Planned Parenthood affiliates ask court to continue grants for teen pregnancy programs
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Planned Parenthood affiliates have filed a motion in court to continue federal funding for programs receiving federal grants under the Teen Pregnancy Prevention Program (TPPP). 

The Trump administration last year announced it would end five-year grants for 81 institutions two years early. The grants were given under the Obama administration.

Planned Parenthood lawyers are arguing the Trump administration's decision to end the grants early is illegal, and on Saturday affiliates filed for an injunction asking that the grants continue while the lawsuit is underway.  


According to Planned Parenthood, roughly 1.2 million young Americans will lose access to educational materials and resources to help prevent teen pregnancy as a result of ending the grants.

“The ability to control our bodies, our families, and our paths in life is the most basic freedom and it starts with education. We are in court fighting for young people’s right to the education and information they need to make smart decisions about their future," Planned Parenthood Vice President of Education Leslie Kantor said.

"The Trump-Pence administration has made their abstinence-only-until-marriage agenda crystal clear," she added, referring to several recent moves to fund abstinence-only education. "If the administration succeeds, it would abruptly cut off at least 1 million young people from high-quality, evidence-based programs that help them stay safe and make healthy decisions about their futures."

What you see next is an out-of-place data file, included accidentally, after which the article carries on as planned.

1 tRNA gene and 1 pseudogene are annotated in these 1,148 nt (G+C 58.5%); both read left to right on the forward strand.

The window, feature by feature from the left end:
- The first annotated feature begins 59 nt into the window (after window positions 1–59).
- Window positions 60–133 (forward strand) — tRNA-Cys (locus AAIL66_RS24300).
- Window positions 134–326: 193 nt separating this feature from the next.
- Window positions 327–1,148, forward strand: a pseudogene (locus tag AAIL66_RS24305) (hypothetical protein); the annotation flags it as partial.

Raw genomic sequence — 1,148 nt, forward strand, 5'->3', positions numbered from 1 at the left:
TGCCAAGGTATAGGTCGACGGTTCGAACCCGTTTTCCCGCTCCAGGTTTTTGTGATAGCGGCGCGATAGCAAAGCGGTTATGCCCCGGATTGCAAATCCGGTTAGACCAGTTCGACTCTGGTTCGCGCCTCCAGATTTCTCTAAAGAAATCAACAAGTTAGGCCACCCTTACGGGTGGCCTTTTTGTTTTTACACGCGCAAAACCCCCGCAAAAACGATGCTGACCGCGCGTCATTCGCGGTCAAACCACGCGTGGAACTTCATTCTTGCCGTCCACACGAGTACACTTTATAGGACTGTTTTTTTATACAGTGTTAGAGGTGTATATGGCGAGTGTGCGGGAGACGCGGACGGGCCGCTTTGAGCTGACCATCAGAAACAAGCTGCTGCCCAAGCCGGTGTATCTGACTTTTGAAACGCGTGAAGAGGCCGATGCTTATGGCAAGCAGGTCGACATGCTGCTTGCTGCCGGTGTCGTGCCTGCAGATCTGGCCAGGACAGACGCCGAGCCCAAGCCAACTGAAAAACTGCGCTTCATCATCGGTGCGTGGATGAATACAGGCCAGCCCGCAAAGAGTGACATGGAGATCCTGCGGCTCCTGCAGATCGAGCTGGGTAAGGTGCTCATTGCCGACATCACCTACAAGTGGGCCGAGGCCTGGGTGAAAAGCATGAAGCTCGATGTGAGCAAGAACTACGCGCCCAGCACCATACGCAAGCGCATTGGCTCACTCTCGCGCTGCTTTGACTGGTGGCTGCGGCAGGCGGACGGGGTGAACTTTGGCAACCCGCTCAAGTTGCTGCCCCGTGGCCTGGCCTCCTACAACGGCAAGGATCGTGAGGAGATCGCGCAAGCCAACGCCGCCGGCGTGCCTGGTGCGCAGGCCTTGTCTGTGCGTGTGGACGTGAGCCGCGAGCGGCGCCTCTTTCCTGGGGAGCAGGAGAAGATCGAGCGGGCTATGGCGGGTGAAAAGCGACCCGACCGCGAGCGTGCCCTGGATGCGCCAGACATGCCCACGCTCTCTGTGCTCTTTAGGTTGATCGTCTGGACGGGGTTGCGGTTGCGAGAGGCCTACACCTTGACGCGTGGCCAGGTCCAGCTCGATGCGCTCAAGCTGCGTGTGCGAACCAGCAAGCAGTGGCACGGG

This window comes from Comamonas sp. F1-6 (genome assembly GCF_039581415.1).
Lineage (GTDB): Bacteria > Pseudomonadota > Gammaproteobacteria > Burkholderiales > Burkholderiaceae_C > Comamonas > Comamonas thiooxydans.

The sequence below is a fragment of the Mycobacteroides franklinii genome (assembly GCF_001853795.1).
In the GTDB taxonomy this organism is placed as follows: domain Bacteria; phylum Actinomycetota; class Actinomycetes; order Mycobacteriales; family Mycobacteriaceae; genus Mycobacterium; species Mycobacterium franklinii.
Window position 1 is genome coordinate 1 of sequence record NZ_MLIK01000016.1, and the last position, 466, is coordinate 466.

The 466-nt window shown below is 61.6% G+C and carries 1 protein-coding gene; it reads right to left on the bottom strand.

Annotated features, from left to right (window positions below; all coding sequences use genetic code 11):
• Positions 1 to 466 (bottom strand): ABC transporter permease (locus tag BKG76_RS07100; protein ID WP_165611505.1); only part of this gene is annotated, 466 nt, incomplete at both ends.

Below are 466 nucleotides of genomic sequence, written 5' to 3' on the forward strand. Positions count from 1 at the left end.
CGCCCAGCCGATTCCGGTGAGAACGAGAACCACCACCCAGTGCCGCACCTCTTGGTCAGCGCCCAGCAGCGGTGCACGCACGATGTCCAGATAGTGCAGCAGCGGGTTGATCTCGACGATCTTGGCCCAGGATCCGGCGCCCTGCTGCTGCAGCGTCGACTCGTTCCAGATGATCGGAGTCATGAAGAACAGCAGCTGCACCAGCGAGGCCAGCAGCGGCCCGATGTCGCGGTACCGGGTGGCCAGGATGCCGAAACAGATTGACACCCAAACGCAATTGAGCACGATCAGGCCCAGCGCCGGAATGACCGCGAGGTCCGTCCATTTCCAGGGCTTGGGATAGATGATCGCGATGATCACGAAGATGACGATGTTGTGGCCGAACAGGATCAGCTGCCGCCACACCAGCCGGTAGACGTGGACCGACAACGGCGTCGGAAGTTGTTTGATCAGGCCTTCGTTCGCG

The Department of Health and Human Services informed about 81 recipients in September in their annual grant award letters that the grant programs would end next year rather than in 2020, a cut of about $200 million over the next two years.

The TPPP's initiatives are aimed at reducing teen pregnancy in 31 states, with a priority on populations with high teen pregnancy rates. Baltimore Commissioner of Health Dr. Leana Wen blasted the Trump administration last year, saying the White House gave "no communication" or warning that the grants would end.

“There was no communication about the reason. The notice of the award just stated that instead of a five-year grant, it is now a three-year grant,” Wen said last November.

“We don’t have another way to fill this deficit. This will leave a huge hole in our ability to deliver health education,” she added.

In a statement to The Hill at the time, a Department of Health and Human Services spokesman defended the move and said there was "very weak evidence" that the programs were successful.

“Given the very weak evidence of positive impact of these programs, the Trump administration, in its [fiscal] 2018 budget proposal did not recommend continued funding for the [TPPP],” Mark Vafiades said in a statement to The Hill.

“Current [TPPP] grantees were given a project end date of June 30, 2018.”